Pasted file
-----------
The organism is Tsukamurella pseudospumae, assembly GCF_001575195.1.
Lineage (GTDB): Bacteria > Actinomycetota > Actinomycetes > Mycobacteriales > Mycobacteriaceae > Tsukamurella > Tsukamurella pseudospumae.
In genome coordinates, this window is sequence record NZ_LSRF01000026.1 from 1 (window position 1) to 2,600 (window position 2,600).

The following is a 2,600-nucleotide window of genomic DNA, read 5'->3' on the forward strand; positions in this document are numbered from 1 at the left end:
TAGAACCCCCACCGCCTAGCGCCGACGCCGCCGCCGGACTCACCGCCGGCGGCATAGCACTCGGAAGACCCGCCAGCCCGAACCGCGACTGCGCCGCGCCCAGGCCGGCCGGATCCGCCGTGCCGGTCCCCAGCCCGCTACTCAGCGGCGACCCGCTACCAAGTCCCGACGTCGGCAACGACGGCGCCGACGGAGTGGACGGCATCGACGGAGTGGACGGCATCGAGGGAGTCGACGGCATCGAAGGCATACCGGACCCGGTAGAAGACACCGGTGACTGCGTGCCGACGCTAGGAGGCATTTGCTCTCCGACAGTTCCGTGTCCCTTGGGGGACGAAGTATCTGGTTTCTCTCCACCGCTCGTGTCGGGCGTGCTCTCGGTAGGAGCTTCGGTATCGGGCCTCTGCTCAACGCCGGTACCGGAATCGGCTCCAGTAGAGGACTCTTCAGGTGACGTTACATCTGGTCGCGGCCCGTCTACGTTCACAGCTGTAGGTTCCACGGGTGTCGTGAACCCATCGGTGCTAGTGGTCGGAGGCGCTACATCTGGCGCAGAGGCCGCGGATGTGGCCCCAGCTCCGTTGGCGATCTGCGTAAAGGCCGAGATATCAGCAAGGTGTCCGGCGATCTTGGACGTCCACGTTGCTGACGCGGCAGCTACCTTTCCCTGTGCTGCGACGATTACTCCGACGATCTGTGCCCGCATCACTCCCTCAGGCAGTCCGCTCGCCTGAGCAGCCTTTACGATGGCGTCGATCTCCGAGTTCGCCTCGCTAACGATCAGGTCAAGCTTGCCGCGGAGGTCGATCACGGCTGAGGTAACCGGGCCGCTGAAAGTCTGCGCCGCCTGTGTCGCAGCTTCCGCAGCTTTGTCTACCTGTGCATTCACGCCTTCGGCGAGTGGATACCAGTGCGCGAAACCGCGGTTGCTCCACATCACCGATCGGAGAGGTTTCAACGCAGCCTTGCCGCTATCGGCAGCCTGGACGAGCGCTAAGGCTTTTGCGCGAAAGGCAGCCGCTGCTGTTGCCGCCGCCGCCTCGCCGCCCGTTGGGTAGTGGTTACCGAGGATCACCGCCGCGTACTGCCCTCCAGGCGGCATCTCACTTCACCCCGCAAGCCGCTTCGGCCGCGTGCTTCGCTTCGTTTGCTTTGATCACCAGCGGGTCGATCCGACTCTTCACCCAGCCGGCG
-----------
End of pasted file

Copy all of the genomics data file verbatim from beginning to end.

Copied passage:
The organism is Tsukamurella pseudospumae, assembly GCF_001575195.1.
Lineage (GTDB): Bacteria > Actinomycetota > Actinomycetes > Mycobacteriales > Mycobacteriaceae > Tsukamurella > Tsukamurella pseudospumae.
In genome coordinates, this window is sequence record NZ_LSRF01000026.1 from 1 (window position 1) to 2,600 (window position 2,600).

The following is a 2,600-nucleotide window of genomic DNA, read 5'->3' on the forward strand; positions in this document are numbered from 1 at the left end:
TAGAACCCCCACCGCCTAGCGCCGACGCCGCCGCCGGACTCACCGCCGGCGGCATAGCACTCGGAAGACCCGCCAGCCCGAACCGCGACTGCGCCGCGCCCAGGCCGGCCGGATCCGCCGTGCCGGTCCCCAGCCCGCTACTCAGCGGCGACCCGCTACCAAGTCCCGACGTCGGCAACGACGGCGCCGACGGAGTGGACGGCATCGACGGAGTGGACGGCATCGAGGGAGTCGACGGCATCGAAGGCATACCGGACCCGGTAGAAGACACCGGTGACTGCGTGCCGACGCTAGGAGGCATTTGCTCTCCGACAGTTCCGTGTCCCTTGGGGGACGAAGTATCTGGTTTCTCTCCACCGCTCGTGTCGGGCGTGCTCTCGGTAGGAGCTTCGGTATCGGGCCTCTGCTCAACGCCGGTACCGGAATCGGCTCCAGTAGAGGACTCTTCAGGTGACGTTACATCTGGTCGCGGCCCGTCTACGTTCACAGCTGTAGGTTCCACGGGTGTCGTGAACCCATCGGTGCTAGTGGTCGGAGGCGCTACATCTGGCGCAGAGGCCGCGGATGTGGCCCCAGCTCCGTTGGCGATCTGCGTAAAGGCCGAGATATCAGCAAGGTGTCCGGCGATCTTGGACGTCCACGTTGCTGACGCGGCAGCTACCTTTCCCTGTGCTGCGACGATTACTCCGACGATCTGTGCCCGCATCACTCCCTCAGGCAGTCCGCTCGCCTGAGCAGCCTTTACGATGGCGTCGATCTCCGAGTTCGCCTCGCTAACGATCAGGTCAAGCTTGCCGCGGAGGTCGATCACGGCTGAGGTAACCGGGCCGCTGAAAGTCTGCGCCGCCTGTGTCGCAGCTTCCGCAGCTTTGTCTACCTGTGCATTCACGCCTTCGGCGAGTGGATACCAGTGCGCGAAACCGCGGTTGCTCCACATCACCGATCGGAGAGGTTTCAACGCAGCCTTGCCGCTATCGGCAGCCTGGACGAGCGCTAAGGCTTTTGCGCGAAAGGCAGCCGCTGCTGTTGCCGCCGCCGCCTCGCCGCCCGTTGGGTAGTGGTTACCGAGGATCACCGCCGCGTACTGCCCTCCAGGCGGCATCTCACTTCACCCCGCAAGCCGCTTCGGCCGCGTGCTTCGCTTCGTTTGCTTTGATCACCAGCGGGTCGATCCGACTCTTCACCCAGCCGGCG